This is a clear indication that people are willing and ready to move on.

Abbas may or may not be the best candidate from the standpoint of legitimacy, but this is not the point Palestinians must be concerned with. I believe Palestinians are aware that Abbas is a transitional figure and represents the candidate of continuity, not dramatic change. That must come later.

We must consider the fact that the formal succession process is less important than the changes that are now possible in Palestinian politics — changes that include the shift from politics based on individuals and the cult of personality to institutions. We need a leader we can respect and hold accountable; this will introduce the change from governance based on centralized and arbitrary authority to governance that is good, transparent and accountable.

Finally, for any overall improvement in the situation, a clear, sincere and serious American involvement must be present to help rebuild the Palestinian Authority’s institutions and exert the necessary pressure on Israel to move forward. Although it came in his last days in office, U.S. Secretary of State Colin Powell’s visit to the region was important, but the president must put full weight and personal effort to make this work.

All parties have so far endorsed the “road map” peace plan, but as former Secretary of State Madeleine Albright put it, “The road map was never taken out of the glove compartment.”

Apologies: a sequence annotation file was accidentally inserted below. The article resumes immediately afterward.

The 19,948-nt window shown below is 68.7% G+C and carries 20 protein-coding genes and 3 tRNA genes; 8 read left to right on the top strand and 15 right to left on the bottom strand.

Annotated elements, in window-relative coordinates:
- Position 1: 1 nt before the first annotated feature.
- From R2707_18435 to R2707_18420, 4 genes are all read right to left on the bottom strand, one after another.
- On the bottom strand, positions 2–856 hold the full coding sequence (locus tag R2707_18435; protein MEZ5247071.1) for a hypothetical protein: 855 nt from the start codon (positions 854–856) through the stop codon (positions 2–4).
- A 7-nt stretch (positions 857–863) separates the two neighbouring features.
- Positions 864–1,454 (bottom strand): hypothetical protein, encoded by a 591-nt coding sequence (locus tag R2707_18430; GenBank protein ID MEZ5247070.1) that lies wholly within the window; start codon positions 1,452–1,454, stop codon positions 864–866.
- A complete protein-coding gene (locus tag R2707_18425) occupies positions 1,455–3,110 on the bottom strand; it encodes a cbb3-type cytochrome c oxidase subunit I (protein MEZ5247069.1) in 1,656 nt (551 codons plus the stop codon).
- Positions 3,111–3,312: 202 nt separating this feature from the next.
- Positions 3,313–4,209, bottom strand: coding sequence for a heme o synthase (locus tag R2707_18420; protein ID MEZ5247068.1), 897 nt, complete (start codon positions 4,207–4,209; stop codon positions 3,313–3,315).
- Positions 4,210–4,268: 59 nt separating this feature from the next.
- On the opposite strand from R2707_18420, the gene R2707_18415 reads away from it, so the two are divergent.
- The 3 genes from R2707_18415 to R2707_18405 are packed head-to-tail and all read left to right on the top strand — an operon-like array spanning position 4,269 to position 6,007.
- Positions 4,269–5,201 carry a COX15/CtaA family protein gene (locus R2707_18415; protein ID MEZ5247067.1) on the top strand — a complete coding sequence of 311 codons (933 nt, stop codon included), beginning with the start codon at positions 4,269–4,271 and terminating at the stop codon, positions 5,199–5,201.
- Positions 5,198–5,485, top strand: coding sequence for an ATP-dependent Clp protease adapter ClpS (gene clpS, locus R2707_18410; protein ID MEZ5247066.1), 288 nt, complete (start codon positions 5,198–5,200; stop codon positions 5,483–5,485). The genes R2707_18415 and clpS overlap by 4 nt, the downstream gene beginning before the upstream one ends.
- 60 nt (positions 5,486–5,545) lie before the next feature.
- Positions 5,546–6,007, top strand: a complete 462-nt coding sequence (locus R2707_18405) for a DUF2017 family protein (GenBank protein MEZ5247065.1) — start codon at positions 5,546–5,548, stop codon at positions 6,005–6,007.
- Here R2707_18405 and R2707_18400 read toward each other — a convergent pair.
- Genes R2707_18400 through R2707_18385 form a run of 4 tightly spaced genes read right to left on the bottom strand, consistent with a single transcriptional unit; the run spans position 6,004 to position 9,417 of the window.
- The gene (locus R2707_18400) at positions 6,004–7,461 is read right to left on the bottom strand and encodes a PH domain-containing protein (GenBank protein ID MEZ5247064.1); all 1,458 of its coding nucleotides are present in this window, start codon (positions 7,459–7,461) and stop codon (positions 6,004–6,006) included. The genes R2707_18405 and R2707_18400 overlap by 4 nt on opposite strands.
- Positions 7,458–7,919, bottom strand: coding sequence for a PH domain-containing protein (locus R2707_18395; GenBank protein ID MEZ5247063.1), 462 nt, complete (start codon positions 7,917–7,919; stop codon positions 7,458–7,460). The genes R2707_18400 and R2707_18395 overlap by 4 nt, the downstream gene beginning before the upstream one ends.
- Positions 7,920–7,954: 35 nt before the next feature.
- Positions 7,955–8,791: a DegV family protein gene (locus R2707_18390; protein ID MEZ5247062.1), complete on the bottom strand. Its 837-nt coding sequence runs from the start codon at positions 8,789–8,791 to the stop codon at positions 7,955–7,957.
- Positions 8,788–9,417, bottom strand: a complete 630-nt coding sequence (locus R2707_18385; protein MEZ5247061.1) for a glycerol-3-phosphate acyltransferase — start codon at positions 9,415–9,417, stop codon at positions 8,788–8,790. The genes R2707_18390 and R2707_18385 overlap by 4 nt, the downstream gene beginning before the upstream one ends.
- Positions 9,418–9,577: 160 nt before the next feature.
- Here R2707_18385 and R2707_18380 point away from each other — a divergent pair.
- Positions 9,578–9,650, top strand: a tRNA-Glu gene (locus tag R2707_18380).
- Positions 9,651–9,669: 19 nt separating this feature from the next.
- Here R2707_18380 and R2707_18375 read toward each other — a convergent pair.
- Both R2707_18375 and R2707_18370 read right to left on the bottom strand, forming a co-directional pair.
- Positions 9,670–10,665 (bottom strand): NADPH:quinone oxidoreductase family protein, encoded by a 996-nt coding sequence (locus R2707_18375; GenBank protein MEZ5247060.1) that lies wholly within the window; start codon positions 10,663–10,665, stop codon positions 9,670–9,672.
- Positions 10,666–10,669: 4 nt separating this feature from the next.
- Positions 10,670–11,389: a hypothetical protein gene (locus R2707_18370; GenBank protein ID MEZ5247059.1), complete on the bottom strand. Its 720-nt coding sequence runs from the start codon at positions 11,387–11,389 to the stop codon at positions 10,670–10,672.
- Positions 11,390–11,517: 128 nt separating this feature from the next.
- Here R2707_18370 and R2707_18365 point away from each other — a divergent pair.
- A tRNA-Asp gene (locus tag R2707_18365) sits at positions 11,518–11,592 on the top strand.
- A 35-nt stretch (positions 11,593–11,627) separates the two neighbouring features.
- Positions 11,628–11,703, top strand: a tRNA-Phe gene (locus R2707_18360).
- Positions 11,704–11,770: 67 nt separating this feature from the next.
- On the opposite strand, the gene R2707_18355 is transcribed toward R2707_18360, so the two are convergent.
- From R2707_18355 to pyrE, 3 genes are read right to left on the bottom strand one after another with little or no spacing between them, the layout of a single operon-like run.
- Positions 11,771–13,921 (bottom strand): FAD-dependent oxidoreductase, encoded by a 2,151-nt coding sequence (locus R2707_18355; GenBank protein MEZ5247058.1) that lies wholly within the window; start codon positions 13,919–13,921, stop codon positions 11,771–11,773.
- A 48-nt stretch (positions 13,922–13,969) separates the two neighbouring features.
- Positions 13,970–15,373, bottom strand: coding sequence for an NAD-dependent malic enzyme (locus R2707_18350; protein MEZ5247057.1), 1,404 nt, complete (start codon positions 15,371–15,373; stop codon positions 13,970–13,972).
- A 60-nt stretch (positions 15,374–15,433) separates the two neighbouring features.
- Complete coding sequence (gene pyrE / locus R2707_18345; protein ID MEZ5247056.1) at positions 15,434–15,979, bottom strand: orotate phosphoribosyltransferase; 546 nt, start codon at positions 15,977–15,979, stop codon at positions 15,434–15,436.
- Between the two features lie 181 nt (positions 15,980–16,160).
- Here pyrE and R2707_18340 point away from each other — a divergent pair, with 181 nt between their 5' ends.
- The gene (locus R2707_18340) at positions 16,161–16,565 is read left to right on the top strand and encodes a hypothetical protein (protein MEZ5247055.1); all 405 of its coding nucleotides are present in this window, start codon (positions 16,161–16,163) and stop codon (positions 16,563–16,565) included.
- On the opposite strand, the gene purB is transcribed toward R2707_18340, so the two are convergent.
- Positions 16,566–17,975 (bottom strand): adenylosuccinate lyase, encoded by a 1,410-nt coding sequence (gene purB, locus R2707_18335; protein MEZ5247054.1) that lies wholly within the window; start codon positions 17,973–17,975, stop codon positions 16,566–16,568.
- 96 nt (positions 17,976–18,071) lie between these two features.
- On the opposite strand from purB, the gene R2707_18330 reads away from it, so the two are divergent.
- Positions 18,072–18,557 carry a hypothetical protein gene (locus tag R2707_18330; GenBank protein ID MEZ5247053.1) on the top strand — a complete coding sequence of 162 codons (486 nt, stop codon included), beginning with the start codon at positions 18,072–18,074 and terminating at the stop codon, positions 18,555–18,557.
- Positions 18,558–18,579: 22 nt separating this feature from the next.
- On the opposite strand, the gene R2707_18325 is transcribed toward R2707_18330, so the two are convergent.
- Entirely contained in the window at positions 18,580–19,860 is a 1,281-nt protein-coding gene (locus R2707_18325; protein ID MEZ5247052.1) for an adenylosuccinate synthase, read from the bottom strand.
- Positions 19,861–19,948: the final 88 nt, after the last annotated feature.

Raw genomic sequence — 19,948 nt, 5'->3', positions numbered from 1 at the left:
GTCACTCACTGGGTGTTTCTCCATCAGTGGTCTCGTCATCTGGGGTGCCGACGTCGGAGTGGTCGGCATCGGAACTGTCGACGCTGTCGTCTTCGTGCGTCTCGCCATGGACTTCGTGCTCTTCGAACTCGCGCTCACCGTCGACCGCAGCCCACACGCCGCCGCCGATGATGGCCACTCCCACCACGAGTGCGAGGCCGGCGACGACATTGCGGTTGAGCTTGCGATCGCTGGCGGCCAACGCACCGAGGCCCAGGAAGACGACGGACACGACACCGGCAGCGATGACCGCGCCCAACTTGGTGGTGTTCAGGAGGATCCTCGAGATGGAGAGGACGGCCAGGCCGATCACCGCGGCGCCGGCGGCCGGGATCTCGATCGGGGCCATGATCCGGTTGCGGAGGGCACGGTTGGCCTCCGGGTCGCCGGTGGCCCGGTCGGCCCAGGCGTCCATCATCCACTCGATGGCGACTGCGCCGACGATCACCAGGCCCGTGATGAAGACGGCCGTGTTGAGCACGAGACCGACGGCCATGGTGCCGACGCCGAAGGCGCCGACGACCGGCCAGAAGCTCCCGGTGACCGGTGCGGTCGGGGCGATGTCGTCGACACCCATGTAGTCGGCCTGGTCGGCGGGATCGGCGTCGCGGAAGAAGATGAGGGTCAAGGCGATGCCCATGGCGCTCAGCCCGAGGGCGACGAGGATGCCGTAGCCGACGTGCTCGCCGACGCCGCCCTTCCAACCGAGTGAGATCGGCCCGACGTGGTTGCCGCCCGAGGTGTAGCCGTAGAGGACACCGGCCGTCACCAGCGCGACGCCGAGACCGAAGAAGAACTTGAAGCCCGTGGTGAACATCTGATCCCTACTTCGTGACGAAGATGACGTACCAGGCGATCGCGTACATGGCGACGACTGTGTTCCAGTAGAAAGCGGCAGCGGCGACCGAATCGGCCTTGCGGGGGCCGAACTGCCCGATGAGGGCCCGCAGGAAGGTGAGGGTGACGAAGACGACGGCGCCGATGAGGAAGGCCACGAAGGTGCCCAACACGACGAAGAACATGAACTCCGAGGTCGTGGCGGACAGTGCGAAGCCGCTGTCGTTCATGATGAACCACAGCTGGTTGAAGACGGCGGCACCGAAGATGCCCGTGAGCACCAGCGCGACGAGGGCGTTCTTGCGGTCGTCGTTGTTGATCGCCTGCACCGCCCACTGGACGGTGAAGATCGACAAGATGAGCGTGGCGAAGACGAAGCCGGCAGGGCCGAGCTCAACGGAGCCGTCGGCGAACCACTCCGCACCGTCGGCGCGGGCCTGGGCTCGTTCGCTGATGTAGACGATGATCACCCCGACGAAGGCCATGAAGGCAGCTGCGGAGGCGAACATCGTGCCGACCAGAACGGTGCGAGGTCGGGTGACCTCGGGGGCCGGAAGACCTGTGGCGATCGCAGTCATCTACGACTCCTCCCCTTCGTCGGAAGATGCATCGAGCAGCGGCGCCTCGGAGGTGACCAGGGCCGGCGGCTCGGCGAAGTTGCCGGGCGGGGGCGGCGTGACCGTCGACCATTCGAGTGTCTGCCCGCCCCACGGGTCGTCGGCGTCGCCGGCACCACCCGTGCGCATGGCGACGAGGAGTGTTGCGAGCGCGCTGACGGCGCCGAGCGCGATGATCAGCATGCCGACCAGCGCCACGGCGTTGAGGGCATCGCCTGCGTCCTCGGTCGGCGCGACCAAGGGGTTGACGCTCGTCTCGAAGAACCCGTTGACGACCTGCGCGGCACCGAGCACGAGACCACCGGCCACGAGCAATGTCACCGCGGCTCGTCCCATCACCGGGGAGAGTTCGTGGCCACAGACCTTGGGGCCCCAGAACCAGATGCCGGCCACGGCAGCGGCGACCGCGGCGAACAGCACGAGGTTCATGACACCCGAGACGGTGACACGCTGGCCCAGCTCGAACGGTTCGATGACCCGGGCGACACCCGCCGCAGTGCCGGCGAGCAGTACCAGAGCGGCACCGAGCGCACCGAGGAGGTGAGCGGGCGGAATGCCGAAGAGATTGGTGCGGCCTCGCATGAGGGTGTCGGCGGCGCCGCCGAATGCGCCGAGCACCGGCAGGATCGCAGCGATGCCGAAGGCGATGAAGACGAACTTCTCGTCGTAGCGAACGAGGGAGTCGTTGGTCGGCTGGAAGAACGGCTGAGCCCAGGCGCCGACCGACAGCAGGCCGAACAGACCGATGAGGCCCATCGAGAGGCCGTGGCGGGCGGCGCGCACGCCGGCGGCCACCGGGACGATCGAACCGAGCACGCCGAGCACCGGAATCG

The road map should be the framework from which the Gaza pullout plan is implemented and a good starting point for any further negotiations to come.

Whether the results of the elections will be seen by Palestinians and the international community as a vote for peace and reform is another factor in determining what comes next for the Palestinian people. Giving the new president the ability to move forward with a mandate for internal and external action should remain our focus as a united people, as we make our path toward a brighter future.

Fadi A. Elsalameen, 20, is founder and co-director of Voice of Arab Youth and a full-time college student in the United States.


Captains of Destiny

This week’s Torah portion, Shemot, finds us studying the Book of Exodus for the first time this year. Probing the text, I began to think about the Hebrew word tevah (ark) that is found only twice in the Torah — in parshat Noah and in this one.